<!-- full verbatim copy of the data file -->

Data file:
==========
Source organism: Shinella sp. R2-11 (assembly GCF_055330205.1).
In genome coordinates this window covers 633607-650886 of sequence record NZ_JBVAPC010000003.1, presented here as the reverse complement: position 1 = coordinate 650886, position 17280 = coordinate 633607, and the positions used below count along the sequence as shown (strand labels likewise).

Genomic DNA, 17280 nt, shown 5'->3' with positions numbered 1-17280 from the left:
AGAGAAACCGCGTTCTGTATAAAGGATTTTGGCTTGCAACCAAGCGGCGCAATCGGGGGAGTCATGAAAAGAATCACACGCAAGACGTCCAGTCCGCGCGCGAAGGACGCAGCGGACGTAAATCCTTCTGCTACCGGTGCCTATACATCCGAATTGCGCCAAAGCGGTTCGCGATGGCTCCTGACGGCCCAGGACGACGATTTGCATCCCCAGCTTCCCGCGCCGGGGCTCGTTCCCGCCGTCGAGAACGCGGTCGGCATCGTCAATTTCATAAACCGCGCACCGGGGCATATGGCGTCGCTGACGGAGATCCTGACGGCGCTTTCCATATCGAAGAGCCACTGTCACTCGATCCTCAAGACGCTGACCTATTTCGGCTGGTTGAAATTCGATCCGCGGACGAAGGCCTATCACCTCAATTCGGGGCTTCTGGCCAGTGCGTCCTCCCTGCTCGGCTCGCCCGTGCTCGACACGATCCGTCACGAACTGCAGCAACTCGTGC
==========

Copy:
Source organism: Shinella sp. R2-11 (assembly GCF_055330205.1).
In genome coordinates this window covers 633607-650886 of sequence record NZ_JBVAPC010000003.1, presented here as the reverse complement: position 1 = coordinate 650886, position 17280 = coordinate 633607, and the positions used below count along the sequence as shown (strand labels likewise).

Genomic DNA, 17280 nt, shown 5'->3' with positions numbered 1-17280 from the left:
AGAGAAACCGCGTTCTGTATAAAGGATTTTGGCTTGCAACCAAGCGGCGCAATCGGGGGAGTCATGAAAAGAATCACACGCAAGACGTCCAGTCCGCGCGCGAAGGACGCAGCGGACGTAAATCCTTCTGCTACCGGTGCCTATACATCCGAATTGCGCCAAAGCGGTTCGCGATGGCTCCTGACGGCCCAGGACGACGATTTGCATCCCCAGCTTCCCGCGCCGGGGCTCGTTCCCGCCGTCGAGAACGCGGTCGGCATCGTCAATTTCATAAACCGCGCACCGGGGCATATGGCGTCGCTGACGGAGATCCTGACGGCGCTTTCCATATCGAAGAGCCACTGTCACTCGATCCTCAAGACGCTGACCTATTTCGGCTGGTTGAAATTCGATCCGCGGACGAAGGCCTATCACCTCAATTCGGGGCTTCTGGCCAGTGCGTCCTCCCTGCTCGGCTCGCCCGTGCTCGACACGATCCGTCACGAACTGCAGCAACTCGTGC